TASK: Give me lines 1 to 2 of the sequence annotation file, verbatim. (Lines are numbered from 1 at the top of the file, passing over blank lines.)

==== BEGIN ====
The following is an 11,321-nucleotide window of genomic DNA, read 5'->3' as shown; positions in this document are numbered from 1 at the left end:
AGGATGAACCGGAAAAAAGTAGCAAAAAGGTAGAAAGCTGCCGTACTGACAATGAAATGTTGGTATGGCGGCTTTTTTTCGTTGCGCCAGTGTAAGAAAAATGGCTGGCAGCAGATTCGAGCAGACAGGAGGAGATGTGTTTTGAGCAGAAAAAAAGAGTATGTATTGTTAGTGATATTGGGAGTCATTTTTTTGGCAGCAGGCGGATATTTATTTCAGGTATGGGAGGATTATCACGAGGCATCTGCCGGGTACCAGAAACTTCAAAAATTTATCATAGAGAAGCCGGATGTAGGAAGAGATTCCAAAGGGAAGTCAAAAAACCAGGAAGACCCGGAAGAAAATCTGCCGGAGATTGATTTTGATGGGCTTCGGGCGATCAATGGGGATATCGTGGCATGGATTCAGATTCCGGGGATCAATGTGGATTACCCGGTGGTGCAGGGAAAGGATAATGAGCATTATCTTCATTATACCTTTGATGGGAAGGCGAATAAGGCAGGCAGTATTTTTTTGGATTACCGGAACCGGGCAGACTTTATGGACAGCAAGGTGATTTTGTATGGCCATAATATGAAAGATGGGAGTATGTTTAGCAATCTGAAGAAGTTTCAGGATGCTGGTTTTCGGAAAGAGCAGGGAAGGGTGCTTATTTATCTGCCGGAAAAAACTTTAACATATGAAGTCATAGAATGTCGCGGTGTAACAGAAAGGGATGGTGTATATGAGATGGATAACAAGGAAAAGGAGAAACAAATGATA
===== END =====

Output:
The following is an 11,321-nucleotide window of genomic DNA, read 5'->3' as shown; positions in this document are numbered from 1 at the left end:
AGGATGAACCGGAAAAAAGTAGCAAAAAGGTAGAAAGCTGCCGTACTGACAATGAAATGTTGGTATGGCGGCTTTTTTTCGTTGCGCCAGTGTAAGAAAAATGGCTGGCAGCAGATTCGAGCAGACAGGAGGAGATGTGTTTTGAGCAGAAAAAAAGAGTATGTATTGTTAGTGATATTGGGAGTCATTTTTTTGGCAGCAGGCGGATATTTATTTCAGGTATGGGAGGATTATCACGAGGCATCTGCCGGGTACCAGAAACTTCAAAAATTTATCATAGAGAAGCCGGATGTAGGAAGAGATTCCAAAGGGAAGTCAAAAAACCAGGAAGACCCGGAAGAAAATCTGCCGGAGATTGATTTTGATGGGCTTCGGGCGATCAATGGGGATATCGTGGCATGGATTCAGATTCCGGGGATCAATGTGGATTACCCGGTGGTGCAGGGAAAGGATAATGAGCATTATCTTCATTATACCTTTGATGGGAAGGCGAATAAGGCAGGCAGTATTTTTTTGGATTACCGGAACCGGGCAGACTTTATGGACAGCAAGGTGATTTTGTATGGCCATAATATGAAAGATGGGAGTATGTTTAGCAATCTGAAGAAGTTTCAGGATGCTGGTTTTCGGAAAGAGCAGGGAAGGGTGCTTATTTATCTGCCGGAAAAAACTTTAACATATGAAGTCATAGAATGTCGCGGTGTAACAGAAAGGGATGGTGTATATGAGATGGATAACAAGGAAAAGGAGAAACAAATGATA